The Office of the Citizenship and Immigration Services Ombudsman is pleased to report that USCIS has recently launched a pilot program to improve how the agency calculates and posts processing times. Processing times, as the term suggests, represent the time USCIS projects it will take to process various applications and petitions for immigration benefits. Processing times vary based on existing workload, incoming workload, resources, the location/office of processing, new policies, etc. USCIS posts processing times regularly on its website to inform sponsors, employers, and applicants how long they should expect to wait and to enable them to plan their lives, work, and travel accordingly.

In launching this pilot program, USCIS is responding to a significant need for better, more accurate information. Over the past several years, the number of applications and petitions filed with USCIS has grown dramatically. Frequently, actual processing times were significantly longer than those posted on the USCIS website. As a result, individuals and employers – convinced their cases were “lost” – increasingly sought help from USCIS’ customer service center and the Ombudsman’s Office. Indeed, the Ombudsman’s case work has doubled in the past five years and much of that increase has been due to increases in USCIS processing times. Last year (FY 2017), nearly 70 percent of individuals who sought the Ombudsman’s help reported delays in processing times.

As our case work grew, the Ombudsman’s Office began studying how USCIS calculated and posted processing times. Prior to 2017, USCIS was calculating processing times based on the number of cases pending at a particular office and the monthly completion rate. However, on its website, USCIS was posting a goal for the completion of cases based on that processing time. (e.g., five months for N-400, Application for Naturalization). If a USCIS field office was falling behind on its goal, it would post the date of the application most recently completed. Noting the confusion and the inaccuracy of this system, the Ombudsman’s Office made recommendations throughout 2015, 2016, and 2017 on how USCIS could improve the accuracy of processing times, including the use of time ranges based on real-time data.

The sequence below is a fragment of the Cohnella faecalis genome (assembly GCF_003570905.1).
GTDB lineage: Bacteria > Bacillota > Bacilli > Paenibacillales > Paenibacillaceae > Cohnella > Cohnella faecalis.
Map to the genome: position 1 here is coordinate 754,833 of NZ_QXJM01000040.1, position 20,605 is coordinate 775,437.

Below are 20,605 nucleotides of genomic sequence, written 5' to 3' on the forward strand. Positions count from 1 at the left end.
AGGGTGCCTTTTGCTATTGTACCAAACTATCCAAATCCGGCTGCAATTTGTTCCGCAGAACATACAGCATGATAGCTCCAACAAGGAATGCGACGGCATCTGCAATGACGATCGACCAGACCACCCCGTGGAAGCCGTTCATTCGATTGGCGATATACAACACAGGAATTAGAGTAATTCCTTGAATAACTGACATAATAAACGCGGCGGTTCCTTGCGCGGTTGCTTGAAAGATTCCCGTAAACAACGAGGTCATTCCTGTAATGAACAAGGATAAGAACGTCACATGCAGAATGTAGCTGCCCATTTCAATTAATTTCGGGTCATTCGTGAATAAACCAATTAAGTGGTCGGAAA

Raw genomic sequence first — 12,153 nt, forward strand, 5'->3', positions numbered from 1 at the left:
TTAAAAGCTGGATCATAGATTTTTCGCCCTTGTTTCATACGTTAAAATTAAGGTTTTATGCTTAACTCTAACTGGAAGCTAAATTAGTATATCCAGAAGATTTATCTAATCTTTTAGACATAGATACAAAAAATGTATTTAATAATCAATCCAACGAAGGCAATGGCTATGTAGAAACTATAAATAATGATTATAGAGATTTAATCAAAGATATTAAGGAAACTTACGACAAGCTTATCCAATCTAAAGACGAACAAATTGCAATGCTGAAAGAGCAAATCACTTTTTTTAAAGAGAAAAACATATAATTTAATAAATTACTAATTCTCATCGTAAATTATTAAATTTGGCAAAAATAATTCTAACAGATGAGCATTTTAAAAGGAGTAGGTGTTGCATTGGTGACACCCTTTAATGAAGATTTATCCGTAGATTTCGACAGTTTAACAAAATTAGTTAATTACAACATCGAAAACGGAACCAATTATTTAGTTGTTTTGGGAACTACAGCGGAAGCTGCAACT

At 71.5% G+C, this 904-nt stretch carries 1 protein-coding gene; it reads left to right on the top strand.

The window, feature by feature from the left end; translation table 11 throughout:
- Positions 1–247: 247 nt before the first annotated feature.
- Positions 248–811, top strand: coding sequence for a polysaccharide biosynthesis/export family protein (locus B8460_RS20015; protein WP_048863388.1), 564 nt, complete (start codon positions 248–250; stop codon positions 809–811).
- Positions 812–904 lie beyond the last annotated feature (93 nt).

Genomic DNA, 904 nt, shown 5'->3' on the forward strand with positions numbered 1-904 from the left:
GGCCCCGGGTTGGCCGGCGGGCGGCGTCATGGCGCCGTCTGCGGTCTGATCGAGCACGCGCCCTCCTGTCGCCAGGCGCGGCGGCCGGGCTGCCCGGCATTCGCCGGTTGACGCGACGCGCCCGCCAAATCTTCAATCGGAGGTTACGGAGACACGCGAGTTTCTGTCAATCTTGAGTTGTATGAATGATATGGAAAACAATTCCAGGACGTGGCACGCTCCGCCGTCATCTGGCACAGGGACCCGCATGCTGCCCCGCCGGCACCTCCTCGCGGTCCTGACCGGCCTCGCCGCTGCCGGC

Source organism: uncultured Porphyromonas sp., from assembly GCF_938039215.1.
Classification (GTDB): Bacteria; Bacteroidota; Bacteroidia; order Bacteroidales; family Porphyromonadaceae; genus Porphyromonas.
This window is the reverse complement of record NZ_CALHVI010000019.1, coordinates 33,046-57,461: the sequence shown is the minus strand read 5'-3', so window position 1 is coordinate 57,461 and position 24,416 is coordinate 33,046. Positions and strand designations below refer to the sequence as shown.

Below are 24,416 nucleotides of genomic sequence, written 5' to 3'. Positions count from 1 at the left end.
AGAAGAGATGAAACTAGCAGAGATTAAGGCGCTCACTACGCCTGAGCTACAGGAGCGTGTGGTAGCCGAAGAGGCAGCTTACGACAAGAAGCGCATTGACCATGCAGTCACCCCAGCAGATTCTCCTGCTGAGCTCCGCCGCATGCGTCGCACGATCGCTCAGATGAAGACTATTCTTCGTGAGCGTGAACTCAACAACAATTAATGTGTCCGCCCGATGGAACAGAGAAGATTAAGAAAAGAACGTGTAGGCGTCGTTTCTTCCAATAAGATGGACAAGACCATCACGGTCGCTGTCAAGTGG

Similarly, USCIS began studying the problem through a working group established in 2014. In 2017, USCIS simplified its processing time system by no longer differentiating between cases that fell within or outside processing goals. Instead, the agency simply posted the date of the application/petition most recently completed. At the same time, USCIS launched a study and requested feedback from stakeholders on possible ways of presenting processing times including: (1) average time to complete cases; (2) time to complete a specific percentage of cases; and (3) time range to complete most cases.

Marking a significant step forward, USCIS is now piloting a system that combines these approaches. The processing times now consist of a range of dates instead of a single date. For four form-types (I-90, I-485, I-751, and N-400), the first date represents when 50 percent of the cases have been processed. The second date represents the date by which 93 percent of the cases are completed. The pilot program is also capturing data from USCIS databases more frequently, every two weeks instead of every six weeks, to make the processing time ranges even more accurate. For all remaining forms, USCIS will continue to use its old method to calculate processing times, but will post on its website a range in which the upper number generally reflects 130 percent of the estimated processing time.

While this new system is more accurate and helpful to the user, relative newcomers to immigration may react with "sticker shock." The use of more timely data means that viewers will likely see longer processing times than previously reported. Those seeking benefits will therefore need to pay close attention to the dates posted for each application filed and the specific office processing the application.

Furthermore, now that USCIS is calculating processing times using more accurate data, the agency will only accept case inquiries towards the end of the processing range for that case type and location. This will generally reflect the experience of most filers, and will lead to a more efficient allocation of resources to focus on the remaining cases. Those who need to inquire sooner will need to qualify for expedited review.

With respect to case work at the Ombudsman’s Office, we will maintain our existing case assistance policies. This includes asking individuals to attempt to resolve their cases directly with USCIS first and wait 60 days past the posted case inquiry date (the end of the estimated time range) before asking the Ombudsman’s Office for help. (Note that applicants for employment authorization documents, however, may seek our help as soon as the case inquiry date is reached.) Finally, we will continue to expedite cases consistently with the USCIS expedite criteria. By using these criteria, the Ombudsman’s Office, designed as an office of last resort, can focus its limited resources on the most pressing cases.

While more work needs to be done, we congratulate USCIS for its transparency in launching this new pilot program and look forward to working with the agency to educate the public so that we may continue to improve the administration of our immigration laws for the benefit of our nation and all those longing to become part of it. If you want to learn more, the Ombudsman's Office is hosting a teleconference this Thursday at 2 PM EDT on the new processing times. If you are interested in this teleconference, you can RSVP